In chapter 4 of The Phantom Tollbooth, Milo and Tock enter Dictionopolis on market day. This isn’t any market, however it is a word market. In this fantasy land, words are grown on trees and sold at the market, much like crops. They even have flavours which are specific to letters and / or words. Consequently, this chapter opens up the door for many activities which allow students to explore the world of words.
One activity that I decided to do with Chris was creating word trees. I found this idea in a list on Christy’s Houseful of Chaos, and decided to try it out. Chris and I started off by discussing how words growing on trees would be organized, and which method made the most sense.
- We talked about using word length, but that didn’t make much sense to us at all because we would need some really big trees to fit ALL the words with a given number of letters.
- Next, Chris thought about organizing them by meaning. So we made synonym trees, but we found that for some categories, there we not many words to put in the tree. We made 3 trees with 5 words each, just to try it out anyway. Our categories were greetings, goodbyes, and synonyms of pretty.
- Then, we decided that it might be better to divide them by parts of speech. We created one tree for each part of speech, and noticed that the “pretty” tree already contained only adjectives. This discovery got us thinking that one of the best ways to categorize the words would be by using two criteria rather then just one: parts of speech AND meaning. To make sure this method was effective, we made 5 trees with 5 words each.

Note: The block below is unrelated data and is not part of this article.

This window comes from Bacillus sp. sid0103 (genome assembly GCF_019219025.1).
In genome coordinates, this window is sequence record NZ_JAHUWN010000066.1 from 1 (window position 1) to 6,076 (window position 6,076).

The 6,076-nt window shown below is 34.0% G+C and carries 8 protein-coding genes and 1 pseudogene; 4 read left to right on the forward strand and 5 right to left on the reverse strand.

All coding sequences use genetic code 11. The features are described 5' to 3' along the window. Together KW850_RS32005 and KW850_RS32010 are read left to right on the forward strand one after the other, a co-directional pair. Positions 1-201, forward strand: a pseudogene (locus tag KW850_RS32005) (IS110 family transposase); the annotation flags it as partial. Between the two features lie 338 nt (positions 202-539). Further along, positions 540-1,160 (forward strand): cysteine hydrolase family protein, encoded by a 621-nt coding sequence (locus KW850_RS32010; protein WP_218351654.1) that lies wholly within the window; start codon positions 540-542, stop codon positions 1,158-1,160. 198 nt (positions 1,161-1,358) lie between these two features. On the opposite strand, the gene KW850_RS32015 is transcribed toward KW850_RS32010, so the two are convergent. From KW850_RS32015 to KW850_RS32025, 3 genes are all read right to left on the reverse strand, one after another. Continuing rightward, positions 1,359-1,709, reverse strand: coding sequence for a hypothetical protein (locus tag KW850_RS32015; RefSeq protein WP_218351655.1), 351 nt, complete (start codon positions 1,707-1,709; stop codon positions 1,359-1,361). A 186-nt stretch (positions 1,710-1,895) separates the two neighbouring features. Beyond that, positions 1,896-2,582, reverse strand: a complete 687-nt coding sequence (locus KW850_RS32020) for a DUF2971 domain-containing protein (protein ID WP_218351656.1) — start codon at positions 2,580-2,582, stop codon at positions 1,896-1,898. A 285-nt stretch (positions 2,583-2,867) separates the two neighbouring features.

- When we finished brainstorming about the parts of speech, Chris added that creating prefix, suffix and roots trees would also probably be a good idea (we studies them this week, so it was still fresh in his mind). We made 3 trees, and decided that this method was equally effective. Chris could not make up his mind as to which tree categories were better, until I pointed out that not every word was made by combining roots with prefixes or suffixes, so this method would not account for every word that existed.
We settled on the parts of speech / definition organization. We assigned each tree a name, and created our forest on the wall of our school room.
“The moving synoverb”: Verbs relating to movement.
Speed, crawl, walk, move, run.
“The Pretty Tree” : Adjectives expressing beauty.
Exquisite, pretty, beautiful, handsome, good looking.
“The Family Tree”: Nouns describing family members.
Mother, son, grandmother, grandfather, aunt.
“The Placer”: Prepositions of location.
Above, against, below, beside, on.
“The Way of Moving”: Adverbs relating to speed of movement.
Slowly, quickly, rapidly, sluggishly, lazily.
How would you categorize words onto trees?
Reading Unit: The Phantom Tollbooth Chapters 1-5
Reading Unit: The Phantom Tollbooth Chapters 6-10
Reading Unit: The Phantom Tollbooth Chapters 11-15
Reading Unit: The Phantom Tollbooth Chapters 16-20
Phantom Tollbooth activity: make your own words station